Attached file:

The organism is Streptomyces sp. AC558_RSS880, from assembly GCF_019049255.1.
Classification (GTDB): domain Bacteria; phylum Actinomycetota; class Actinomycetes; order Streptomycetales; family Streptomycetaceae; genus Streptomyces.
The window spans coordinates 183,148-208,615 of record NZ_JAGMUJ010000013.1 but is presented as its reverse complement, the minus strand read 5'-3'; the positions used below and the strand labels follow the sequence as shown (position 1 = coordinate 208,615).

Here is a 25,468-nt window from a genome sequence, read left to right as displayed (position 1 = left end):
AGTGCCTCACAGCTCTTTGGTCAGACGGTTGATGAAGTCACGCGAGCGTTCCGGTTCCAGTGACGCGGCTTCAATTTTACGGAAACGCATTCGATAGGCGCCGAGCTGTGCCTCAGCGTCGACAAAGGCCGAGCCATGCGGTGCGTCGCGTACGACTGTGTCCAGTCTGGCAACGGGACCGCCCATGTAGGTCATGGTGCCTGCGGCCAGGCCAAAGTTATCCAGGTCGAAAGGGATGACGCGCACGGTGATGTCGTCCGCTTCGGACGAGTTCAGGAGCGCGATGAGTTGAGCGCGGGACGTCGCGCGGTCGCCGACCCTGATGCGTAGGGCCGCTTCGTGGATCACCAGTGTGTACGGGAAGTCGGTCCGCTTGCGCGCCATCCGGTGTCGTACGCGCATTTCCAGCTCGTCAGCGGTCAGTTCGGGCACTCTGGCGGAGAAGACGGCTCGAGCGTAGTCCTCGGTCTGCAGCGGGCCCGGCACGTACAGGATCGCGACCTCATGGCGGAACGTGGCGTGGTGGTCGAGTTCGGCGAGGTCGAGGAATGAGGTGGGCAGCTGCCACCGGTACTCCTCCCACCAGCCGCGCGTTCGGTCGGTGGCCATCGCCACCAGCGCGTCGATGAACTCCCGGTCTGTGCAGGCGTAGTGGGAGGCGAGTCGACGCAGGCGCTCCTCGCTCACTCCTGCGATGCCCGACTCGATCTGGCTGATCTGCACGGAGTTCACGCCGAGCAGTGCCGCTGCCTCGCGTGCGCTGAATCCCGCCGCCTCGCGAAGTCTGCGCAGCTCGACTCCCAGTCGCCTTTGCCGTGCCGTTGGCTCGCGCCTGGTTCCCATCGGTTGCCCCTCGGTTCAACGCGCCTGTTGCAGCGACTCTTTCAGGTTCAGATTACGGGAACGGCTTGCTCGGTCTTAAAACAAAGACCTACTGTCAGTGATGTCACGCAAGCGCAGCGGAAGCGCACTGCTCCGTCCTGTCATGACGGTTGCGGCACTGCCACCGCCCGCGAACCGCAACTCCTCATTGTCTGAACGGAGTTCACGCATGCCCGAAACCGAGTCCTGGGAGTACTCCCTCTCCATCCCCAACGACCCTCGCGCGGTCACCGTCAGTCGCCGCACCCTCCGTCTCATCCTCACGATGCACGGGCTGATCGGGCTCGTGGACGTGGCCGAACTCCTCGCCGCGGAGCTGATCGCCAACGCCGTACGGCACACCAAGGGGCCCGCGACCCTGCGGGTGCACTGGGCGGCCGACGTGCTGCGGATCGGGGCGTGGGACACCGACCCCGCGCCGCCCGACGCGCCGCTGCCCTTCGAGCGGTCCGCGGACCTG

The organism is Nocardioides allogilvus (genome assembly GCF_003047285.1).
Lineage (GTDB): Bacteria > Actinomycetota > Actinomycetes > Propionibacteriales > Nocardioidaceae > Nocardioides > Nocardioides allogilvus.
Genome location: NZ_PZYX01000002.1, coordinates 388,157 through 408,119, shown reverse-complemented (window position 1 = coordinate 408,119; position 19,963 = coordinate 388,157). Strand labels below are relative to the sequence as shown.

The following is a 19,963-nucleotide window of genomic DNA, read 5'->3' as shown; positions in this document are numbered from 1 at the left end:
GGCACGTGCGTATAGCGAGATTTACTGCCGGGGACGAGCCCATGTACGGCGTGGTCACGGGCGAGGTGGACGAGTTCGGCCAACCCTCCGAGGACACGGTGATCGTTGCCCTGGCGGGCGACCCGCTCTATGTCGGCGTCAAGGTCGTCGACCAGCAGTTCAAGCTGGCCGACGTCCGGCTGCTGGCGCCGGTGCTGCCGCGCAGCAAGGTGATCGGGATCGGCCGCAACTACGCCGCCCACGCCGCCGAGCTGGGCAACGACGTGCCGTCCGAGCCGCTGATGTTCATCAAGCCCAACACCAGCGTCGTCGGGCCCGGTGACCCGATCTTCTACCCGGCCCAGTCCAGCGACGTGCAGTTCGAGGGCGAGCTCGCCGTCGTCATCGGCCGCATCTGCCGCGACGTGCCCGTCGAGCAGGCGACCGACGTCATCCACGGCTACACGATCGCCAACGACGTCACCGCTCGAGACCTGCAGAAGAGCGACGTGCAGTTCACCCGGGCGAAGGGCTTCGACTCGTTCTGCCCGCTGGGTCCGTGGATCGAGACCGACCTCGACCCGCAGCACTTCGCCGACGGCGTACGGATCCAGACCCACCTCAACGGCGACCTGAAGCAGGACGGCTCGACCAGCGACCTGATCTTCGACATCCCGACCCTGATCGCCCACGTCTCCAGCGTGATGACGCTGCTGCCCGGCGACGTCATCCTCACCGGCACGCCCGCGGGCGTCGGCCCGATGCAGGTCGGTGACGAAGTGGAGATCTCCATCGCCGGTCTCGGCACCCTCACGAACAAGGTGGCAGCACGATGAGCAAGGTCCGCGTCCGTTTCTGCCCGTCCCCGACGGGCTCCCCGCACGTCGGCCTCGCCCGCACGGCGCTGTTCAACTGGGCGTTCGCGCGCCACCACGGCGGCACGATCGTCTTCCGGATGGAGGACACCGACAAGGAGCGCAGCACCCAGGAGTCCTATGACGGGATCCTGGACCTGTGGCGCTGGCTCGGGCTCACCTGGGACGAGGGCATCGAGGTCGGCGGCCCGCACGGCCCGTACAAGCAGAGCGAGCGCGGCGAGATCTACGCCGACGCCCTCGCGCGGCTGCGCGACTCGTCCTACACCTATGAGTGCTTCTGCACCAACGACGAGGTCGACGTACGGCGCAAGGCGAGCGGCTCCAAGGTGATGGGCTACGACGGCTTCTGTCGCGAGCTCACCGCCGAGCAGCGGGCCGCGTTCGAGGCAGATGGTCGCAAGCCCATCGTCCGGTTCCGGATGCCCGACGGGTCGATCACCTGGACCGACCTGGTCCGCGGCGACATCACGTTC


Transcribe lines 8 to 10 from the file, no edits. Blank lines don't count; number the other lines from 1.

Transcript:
Genome location: NZ_PZYX01000002.1, coordinates 388,157 through 408,119, shown reverse-complemented (window position 1 = coordinate 408,119; position 19,963 = coordinate 388,157). Strand labels below are relative to the sequence as shown.

The following is a 19,963-nucleotide window of genomic DNA, read 5'->3' as shown; positions in this document are numbered from 1 at the left end:
GGCACGTGCGTATAGCGAGATTTACTGCCGGGGACGAGCCCATGTACGGCGTGGTCACGGGCGAGGTGGACGAGTTCGGCCAACCCTCCGAGGACACGGTGATCGTTGCCCTGGCGGGCGACCCGCTCTATGTCGGCGTCAAGGTCGTCGACCAGCAGTTCAAGCTGGCCGACGTCCGGCTGCTGGCGCCGGTGCTGCCGCGCAGCAAGGTGATCGGGATCGGCCGCAACTACGCCGCCCACGCCGCCGAGCTGGGCAACGACGTGCCGTCCGAGCCGCTGATGTTCATCAAGCCCAACACCAGCGTCGTCGGGCCCGGTGACCCGATCTTCTACCCGGCCCAGTCCAGCGACGTGCAGTTCGAGGGCGAGCTCGCCGTCGTCATCGGCCGCATCTGCCGCGACGTGCCCGTCGAGCAGGCGACCGACGTCATCCACGGCTACACGATCGCCAACGACGTCACCGCTCGAGACCTGCAGAAGAGCGACGTGCAGTTCACCCGGGCGAAGGGCTTCGACTCGTTCTGCCCGCTGGGTCCGTGGATCGAGACCGACCTCGACCCGCAGCACTTCGCCGACGGCGTACGGATCCAGACCCACCTCAACGGCGACCTGAAGCAGGACGGCTCGACCAGCGACCTGATCTTCGACATCCCGACCCTGATCGCCCACGTCTCCAGCGTGATGACGCTGCTGCCCGGCGACGTCATCCTCACCGGCACGCCCGCGGGCGTCGGCCCGATGCAGGTCGGTGACGAAGTGGAGATCTCCATCGCCGGTCTCGGCACCCTCACGAACAAGGTGGCAGCACGATGAGCAAGGTCCGCGTCCGTTTCTGCCCGTCCCCGACGGGCTCCCCGCACGTCGGCCTCGCCCGCACGGCGCTGTTCAACTGGGCGTTCGCGCGCCACCACGGCGGCACGATCGTCTTCCGGATGGAGGACACCGACAAGGAGCGCAGCACCCAGGAGTCCTATGACGGGATCCTGGACCTGTGGCGCTGGCTCGGGCTCACCTGGGACGAGGGCATCGAGGTCGGCGGCCCGCACGGCCCGTACAAGCAGAGCGAGCGCGGCGAGATCTACGCCGACGCCCTCGCGCGGCTGCGCGACTCGTCCTACACCTATGAGTGCTTCTGCACCAACGACGAGGTCGACGTACGGCGCAAGGCGAGCGGCTCCAAGGTGATGGGCTACGACGGCTTCTGTCGCGAGCTCACCGCCGAGCAGCGGGCCGCGTTCGAGGCAGATGGTCGCAAGCCCATCGTCCGGTTCCGGATGCCCGACGGGTCGATCACCTGGACCGACCTGGTCCGCGGCGACATCACGTTC